Often I'm asked "What is the optimal age to introduce signs to our baby?". I tell families I started signing with Joshua and Sabrina when they were 6 months…but now, knowing what I know, I would start much earlier…from birth.
Babies have the motor skills to sign back between 8 and 11 months, typically when first waves for "BYE-BYE" and the "PICK ME UP" gesture starts. So this is when productions or expression of signs can typically appear. But understanding or the ability to receive signs can occur much earlier.
Babies younger than 8 months may get excited about seeing the sign for "BATH" or "MILK". Often at trade shows and presentations, moms ask me not to sign "MILK" in my examples because their young babies understand the sign! Joanne, a WeeHands Instructor in Whitby, tells a story about her son, Richard, who disliked being laid down…but when Joanne would lay him down and sign "DIAPER CHANGE" he was okay with being laid down. Maybe he understood, "Ok, this lay down means "DIAPER CHANGE" not sleep time!"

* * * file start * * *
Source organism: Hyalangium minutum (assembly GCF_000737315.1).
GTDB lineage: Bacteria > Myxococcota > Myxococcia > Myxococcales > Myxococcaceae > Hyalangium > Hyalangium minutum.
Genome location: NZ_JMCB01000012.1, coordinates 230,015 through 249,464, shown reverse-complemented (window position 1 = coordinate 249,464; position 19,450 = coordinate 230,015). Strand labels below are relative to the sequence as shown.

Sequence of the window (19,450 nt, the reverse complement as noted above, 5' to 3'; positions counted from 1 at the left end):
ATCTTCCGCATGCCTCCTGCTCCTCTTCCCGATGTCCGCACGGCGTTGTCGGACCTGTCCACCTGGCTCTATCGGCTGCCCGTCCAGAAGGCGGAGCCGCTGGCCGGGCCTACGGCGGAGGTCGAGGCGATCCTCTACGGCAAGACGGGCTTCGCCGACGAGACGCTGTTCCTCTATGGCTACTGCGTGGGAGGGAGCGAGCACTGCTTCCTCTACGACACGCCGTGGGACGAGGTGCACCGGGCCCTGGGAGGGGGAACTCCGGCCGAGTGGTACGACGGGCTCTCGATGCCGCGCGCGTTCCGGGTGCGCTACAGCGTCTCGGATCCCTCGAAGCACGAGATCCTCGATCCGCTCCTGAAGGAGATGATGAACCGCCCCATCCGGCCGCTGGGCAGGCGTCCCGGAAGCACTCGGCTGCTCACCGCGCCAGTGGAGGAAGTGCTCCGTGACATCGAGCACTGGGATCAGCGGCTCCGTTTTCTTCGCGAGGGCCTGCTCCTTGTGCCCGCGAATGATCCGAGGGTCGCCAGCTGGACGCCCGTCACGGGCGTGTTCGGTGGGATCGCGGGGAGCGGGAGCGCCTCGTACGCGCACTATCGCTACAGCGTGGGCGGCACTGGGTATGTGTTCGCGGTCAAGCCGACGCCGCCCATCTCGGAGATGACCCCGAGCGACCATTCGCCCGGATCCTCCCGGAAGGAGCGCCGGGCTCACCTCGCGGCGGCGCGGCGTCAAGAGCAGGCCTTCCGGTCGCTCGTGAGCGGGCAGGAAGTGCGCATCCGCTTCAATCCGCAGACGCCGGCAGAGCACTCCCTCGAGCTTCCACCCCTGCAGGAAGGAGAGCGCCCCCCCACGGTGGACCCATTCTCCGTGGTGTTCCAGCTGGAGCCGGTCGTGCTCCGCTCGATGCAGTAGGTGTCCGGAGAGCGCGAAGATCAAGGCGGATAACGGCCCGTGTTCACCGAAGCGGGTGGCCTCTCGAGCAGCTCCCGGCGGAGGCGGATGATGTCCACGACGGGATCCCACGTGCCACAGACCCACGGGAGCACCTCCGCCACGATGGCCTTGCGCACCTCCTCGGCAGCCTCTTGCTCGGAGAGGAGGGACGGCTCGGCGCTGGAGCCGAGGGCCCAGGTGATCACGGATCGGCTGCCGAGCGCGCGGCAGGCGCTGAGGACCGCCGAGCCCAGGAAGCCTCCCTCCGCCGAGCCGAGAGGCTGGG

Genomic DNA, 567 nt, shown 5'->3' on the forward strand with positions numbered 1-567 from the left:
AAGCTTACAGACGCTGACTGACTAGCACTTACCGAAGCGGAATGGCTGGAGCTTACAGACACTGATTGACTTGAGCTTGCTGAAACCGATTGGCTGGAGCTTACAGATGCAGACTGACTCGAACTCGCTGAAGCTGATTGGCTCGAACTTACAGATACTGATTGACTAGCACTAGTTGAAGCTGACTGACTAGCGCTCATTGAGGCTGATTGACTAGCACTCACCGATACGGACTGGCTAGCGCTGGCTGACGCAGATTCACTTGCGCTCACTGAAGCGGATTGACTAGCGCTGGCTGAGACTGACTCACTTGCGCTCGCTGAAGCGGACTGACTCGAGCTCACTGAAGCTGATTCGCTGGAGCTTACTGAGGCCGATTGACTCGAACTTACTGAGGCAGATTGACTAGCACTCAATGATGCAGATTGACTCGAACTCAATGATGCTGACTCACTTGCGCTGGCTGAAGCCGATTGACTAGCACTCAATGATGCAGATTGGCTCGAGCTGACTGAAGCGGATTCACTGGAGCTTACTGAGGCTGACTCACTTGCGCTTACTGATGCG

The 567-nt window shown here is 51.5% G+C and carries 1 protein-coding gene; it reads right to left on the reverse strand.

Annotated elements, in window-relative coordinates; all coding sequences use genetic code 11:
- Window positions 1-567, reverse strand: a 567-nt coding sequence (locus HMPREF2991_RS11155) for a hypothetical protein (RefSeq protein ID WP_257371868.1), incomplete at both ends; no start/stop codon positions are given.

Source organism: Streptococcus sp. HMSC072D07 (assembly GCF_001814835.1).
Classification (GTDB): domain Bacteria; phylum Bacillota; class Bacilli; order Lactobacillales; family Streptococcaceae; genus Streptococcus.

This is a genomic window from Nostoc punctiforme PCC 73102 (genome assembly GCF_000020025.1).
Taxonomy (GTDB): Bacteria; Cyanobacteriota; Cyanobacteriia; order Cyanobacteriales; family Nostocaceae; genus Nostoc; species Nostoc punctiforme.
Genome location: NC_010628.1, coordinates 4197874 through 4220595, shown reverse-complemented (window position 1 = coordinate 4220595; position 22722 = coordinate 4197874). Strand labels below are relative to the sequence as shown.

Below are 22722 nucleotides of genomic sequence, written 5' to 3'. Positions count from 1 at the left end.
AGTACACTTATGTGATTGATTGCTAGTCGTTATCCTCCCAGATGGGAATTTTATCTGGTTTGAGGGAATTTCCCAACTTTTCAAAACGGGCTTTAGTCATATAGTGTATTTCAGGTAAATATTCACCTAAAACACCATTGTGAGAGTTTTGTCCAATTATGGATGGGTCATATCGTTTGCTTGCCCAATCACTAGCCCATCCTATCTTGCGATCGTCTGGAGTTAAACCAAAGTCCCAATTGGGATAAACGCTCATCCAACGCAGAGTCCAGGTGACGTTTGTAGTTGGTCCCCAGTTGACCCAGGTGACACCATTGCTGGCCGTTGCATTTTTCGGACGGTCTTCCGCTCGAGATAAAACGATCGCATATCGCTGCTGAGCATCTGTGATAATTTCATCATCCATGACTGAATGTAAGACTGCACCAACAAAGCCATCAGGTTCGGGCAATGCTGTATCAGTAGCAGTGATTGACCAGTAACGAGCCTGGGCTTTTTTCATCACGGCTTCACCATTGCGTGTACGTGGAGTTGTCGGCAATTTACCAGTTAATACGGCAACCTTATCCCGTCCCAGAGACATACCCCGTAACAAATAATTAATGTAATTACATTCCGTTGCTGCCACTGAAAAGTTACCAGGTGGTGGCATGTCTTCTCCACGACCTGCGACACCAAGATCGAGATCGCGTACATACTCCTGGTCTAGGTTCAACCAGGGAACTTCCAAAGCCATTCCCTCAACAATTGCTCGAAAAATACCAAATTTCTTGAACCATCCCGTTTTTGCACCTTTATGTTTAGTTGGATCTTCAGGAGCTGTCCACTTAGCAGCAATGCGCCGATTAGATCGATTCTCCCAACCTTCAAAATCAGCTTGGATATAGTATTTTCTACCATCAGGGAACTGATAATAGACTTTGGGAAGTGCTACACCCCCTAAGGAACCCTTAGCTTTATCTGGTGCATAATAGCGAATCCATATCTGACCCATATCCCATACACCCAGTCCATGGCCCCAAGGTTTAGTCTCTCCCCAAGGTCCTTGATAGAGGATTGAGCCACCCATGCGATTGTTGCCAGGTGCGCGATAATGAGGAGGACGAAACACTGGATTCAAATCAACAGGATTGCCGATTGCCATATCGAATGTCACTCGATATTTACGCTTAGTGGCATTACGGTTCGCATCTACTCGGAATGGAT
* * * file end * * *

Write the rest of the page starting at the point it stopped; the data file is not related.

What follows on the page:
I did get an email a few years ago from one mom I taught. Her daughter at 5 months was signing an approximation (B-shape hands, not S-shape or X-shape hands) of the sign for "CHANGE", after her diaper was dirty! Keep in mind that all babies our different – my own NEVER signed or said that they needed to be changed!
The area of a baby's brain that is responsible for understanding what is seen (occipital lobe) develops before the area of what is heard (temporal lobe). So young babies can understand what they see before they understand what they hear!
Sign early, sign often and make it fun & relevant for baby!
Sara Bingham is the author of The Baby Signing Book and the founder of WeeHands, a sign language program with instructors across North America. She is a frequent contributor to parenting magazines and baby-related professional websites.
Since 2001, WeeHands has taught thousands of families and caregivers across North America to sign with their infants and toddlers. Get the latest news on baby sign language at www.weehands.com.